The first four months of the year witnessed a 0.4% rise in the economy of Brazil compared to what was experienced in the closing stages of 2017. In comparison to the start of last year, an increase of 1.2 % was witnessed. The agricultural sector has not done as well as the whole economy. These statistics are drawn from a report made by Flavio Maluf, Eucatex Group’s president.
The truck drivers’ demonstrations in mid-May had a huge impact in the agricultural sector. The report indicates that the sector experienced a 2.6% drop in its GDP. There was a considerable decline in the crops harvested. Read more about Flavio Maluf at Wikipedia.
Flavio Maluf’s report indicated that feed production took a hit as sugarcane and maize products were not circulated as expected. The lack of feeds squarely affected the livestock industry. Meat production experienced an all-time low. Traders also had a rough time during this period.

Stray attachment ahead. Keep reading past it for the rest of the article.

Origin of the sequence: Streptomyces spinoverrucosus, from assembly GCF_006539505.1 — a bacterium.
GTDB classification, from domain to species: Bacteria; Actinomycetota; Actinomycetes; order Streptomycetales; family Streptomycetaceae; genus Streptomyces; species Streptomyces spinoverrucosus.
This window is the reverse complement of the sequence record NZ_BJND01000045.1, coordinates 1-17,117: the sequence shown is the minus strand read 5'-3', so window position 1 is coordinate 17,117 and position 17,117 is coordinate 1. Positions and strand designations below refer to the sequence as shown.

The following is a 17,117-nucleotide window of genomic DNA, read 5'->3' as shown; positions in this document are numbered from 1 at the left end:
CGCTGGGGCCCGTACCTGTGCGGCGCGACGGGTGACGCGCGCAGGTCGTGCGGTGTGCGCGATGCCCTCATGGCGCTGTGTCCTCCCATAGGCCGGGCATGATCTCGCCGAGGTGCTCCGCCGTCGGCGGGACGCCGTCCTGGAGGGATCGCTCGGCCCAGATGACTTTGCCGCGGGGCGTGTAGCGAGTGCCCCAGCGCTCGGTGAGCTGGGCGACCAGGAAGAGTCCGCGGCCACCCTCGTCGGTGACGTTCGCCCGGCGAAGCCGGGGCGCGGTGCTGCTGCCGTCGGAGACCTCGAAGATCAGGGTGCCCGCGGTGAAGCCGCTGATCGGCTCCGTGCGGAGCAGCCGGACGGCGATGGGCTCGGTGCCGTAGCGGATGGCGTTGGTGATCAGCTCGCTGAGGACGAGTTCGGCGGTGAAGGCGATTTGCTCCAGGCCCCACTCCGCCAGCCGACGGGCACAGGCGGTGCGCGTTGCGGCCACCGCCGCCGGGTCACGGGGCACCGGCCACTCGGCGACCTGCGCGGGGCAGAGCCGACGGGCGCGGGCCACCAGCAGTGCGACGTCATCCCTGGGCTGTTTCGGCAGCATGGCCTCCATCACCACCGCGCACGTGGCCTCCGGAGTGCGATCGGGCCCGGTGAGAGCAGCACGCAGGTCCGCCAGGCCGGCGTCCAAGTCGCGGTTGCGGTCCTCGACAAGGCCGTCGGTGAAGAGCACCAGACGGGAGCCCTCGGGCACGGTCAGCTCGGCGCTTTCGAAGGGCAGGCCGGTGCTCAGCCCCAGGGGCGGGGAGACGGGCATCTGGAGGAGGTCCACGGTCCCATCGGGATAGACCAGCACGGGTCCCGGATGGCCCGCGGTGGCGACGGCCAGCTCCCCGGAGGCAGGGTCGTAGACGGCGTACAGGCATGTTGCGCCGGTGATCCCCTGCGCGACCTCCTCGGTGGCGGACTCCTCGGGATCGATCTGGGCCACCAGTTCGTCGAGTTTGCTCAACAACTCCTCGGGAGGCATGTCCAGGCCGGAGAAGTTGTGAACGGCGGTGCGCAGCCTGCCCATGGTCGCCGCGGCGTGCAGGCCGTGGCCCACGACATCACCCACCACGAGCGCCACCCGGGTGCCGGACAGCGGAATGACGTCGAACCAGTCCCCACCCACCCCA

The coffee chain was not left out. Raw materials did not get to the processing plants in good time. The decline in production was inevitable and exporters had to count their losses according to the report. It was not helped by the fact that harvesting usually reaches its peak during this period.
Rice and leaf tobacco production also recorded notable declines of 6% and 7% respectively. The decline in the agricultural sector was not entirely unexpected. 2017 had seen an unprecedented improvement in productions. 240 million tons of harvest in the first four months had never been witnessed before. Market players could not guarantee that this would be replicated the following year.
The situation, however, was not grim for all the crops. Flavio Maluf reported that soybeans recorded an all-time high in the South American country. 119 million tons of soybeans were harvested in the first quarter of the year. The impact of this harvest was largely overshadowed by the substantial losses on the other agricultural products.
Road freight regulations and reduced diesel oil prices led to the calamitous strike that kicked off on May 21. Agricultural producers were the greatest losers of the demonstrations that would later enjoy public backing.
The 58-year-old has led the Eucatex Group since 1997 and continues to guide them towards astronomical success in the business world.